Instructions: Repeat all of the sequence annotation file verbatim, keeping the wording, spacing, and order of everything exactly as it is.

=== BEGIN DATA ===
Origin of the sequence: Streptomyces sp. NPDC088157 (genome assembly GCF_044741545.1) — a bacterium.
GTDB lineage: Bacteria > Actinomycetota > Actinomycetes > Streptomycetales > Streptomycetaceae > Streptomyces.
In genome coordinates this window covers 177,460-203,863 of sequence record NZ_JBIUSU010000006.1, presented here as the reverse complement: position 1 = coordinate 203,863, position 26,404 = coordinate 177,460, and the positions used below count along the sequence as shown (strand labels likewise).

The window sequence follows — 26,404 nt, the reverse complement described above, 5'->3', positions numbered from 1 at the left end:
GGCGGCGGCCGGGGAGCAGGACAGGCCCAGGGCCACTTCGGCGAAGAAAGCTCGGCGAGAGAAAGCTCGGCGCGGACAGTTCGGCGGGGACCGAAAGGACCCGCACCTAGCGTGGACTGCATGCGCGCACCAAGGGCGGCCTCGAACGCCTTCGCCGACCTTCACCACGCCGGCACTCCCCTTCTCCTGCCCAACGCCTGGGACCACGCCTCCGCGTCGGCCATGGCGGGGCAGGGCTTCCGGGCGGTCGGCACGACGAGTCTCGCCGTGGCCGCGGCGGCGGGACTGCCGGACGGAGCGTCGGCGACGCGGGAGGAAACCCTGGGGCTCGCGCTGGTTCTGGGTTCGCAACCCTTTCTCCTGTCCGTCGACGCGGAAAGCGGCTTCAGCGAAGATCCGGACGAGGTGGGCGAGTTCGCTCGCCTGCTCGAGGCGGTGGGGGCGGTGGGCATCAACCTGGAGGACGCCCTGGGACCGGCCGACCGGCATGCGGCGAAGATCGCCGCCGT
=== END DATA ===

Origin of the sequence: Streptomyces sp. NPDC088157 (genome assembly GCF_044741545.1) — a bacterium.
GTDB lineage: Bacteria > Actinomycetota > Actinomycetes > Streptomycetales > Streptomycetaceae > Streptomyces.
In genome coordinates this window covers 177,460-203,863 of sequence record NZ_JBIUSU010000006.1, presented here as the reverse complement: position 1 = coordinate 203,863, position 26,404 = coordinate 177,460, and the positions used below count along the sequence as shown (strand labels likewise).

The window sequence follows — 26,404 nt, the reverse complement described above, 5'->3', positions numbered from 1 at the left end:
GGCGGCGGCCGGGGAGCAGGACAGGCCCAGGGCCACTTCGGCGAAGAAAGCTCGGCGAGAGAAAGCTCGGCGCGGACAGTTCGGCGGGGACCGAAAGGACCCGCACCTAGCGTGGACTGCATGCGCGCACCAAGGGCGGCCTCGAACGCCTTCGCCGACCTTCACCACGCCGGCACTCCCCTTCTCCTGCCCAACGCCTGGGACCACGCCTCCGCGTCGGCCATGGCGGGGCAGGGCTTCCGGGCGGTCGGCACGACGAGTCTCGCCGTGGCCGCGGCGGCGGGACTGCCGGACGGAGCGTCGGCGACGCGGGAGGAAACCCTGGGGCTCGCGCTGGTTCTGGGTTCGCAACCCTTTCTCCTGTCCGTCGACGCGGAAAGCGGCTTCAGCGAAGATCCGGACGAGGTGGGCGAGTTCGCTCGCCTGCTCGAGGCGGTGGGGGCGGTGGGCATCAACCTGGAGGACGCCCTGGGACCGGCCGACCGGCATGCGGCGAAGATCGCCGCCGT